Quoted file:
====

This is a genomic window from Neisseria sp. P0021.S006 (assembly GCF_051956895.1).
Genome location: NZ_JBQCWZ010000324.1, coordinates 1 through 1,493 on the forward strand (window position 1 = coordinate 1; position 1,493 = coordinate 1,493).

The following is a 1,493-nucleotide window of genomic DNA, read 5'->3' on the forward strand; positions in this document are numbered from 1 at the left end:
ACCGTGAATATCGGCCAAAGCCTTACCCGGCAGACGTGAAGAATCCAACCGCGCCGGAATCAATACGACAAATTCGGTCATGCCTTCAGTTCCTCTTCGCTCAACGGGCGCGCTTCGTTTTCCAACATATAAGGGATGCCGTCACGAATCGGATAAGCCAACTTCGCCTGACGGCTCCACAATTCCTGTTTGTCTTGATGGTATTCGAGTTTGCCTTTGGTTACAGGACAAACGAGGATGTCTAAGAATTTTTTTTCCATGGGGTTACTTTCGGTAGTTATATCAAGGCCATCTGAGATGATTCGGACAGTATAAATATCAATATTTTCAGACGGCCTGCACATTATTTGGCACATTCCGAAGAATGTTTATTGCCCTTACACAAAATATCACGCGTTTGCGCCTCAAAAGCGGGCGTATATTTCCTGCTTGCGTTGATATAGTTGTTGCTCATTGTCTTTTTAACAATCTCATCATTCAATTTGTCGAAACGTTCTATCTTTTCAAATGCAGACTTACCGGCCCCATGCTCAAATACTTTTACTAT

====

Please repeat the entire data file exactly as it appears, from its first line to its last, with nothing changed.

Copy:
This is a genomic window from Neisseria sp. P0021.S006 (assembly GCF_051956895.1).
Genome location: NZ_JBQCWZ010000324.1, coordinates 1 through 1,493 on the forward strand (window position 1 = coordinate 1; position 1,493 = coordinate 1,493).

The following is a 1,493-nucleotide window of genomic DNA, read 5'->3' on the forward strand; positions in this document are numbered from 1 at the left end:
ACCGTGAATATCGGCCAAAGCCTTACCCGGCAGACGTGAAGAATCCAACCGCGCCGGAATCAATACGACAAATTCGGTCATGCCTTCAGTTCCTCTTCGCTCAACGGGCGCGCTTCGTTTTCCAACATATAAGGGATGCCGTCACGAATCGGATAAGCCAACTTCGCCTGACGGCTCCACAATTCCTGTTTGTCTTGATGGTATTCGAGTTTGCCTTTGGTTACAGGACAAACGAGGATGTCTAAGAATTTTTTTTCCATGGGGTTACTTTCGGTAGTTATATCAAGGCCATCTGAGATGATTCGGACAGTATAAATATCAATATTTTCAGACGGCCTGCACATTATTTGGCACATTCCGAAGAATGTTTATTGCCCTTACACAAAATATCACGCGTTTGCGCCTCAAAAGCGGGCGTATATTTCCTGCTTGCGTTGATATAGTTGTTGCTCATTGTCTTTTTAACAATCTCATCATTCAATTTGTCGAAACGTTCTATCTTTTCAAATGCAGACTTACCGGCCCCATGCTCAAATACTTTTACTAT